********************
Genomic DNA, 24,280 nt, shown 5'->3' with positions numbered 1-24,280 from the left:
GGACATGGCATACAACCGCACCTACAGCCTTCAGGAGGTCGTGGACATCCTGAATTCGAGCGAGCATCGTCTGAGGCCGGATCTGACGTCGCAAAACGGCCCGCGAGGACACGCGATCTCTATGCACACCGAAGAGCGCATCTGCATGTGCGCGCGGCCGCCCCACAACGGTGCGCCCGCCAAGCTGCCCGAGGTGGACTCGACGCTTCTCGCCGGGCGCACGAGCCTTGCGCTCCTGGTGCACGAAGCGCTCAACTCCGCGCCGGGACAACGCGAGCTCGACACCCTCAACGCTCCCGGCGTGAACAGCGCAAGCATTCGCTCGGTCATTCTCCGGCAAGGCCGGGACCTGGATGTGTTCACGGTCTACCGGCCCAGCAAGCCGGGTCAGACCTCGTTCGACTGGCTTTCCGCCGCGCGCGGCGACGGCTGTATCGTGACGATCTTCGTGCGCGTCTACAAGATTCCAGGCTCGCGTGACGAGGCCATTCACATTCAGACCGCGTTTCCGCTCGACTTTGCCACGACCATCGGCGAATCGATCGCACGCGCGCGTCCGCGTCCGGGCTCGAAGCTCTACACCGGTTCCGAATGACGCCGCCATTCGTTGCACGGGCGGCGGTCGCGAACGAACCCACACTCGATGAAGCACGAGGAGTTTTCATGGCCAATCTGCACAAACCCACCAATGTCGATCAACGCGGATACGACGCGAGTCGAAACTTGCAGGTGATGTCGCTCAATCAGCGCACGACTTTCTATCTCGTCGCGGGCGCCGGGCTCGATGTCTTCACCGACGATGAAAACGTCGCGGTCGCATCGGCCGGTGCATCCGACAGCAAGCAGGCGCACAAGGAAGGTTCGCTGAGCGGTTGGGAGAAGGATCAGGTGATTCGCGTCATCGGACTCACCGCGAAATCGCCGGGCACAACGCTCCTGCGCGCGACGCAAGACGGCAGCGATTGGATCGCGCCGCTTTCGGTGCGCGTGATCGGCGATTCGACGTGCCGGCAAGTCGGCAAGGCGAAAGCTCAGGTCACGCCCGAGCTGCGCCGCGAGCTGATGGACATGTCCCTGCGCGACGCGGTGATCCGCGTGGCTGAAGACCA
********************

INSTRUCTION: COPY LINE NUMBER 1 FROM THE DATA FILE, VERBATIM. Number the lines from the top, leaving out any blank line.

Genomic DNA, 24,280 nt, shown 5'->3' with positions numbered 1-24,280 from the left: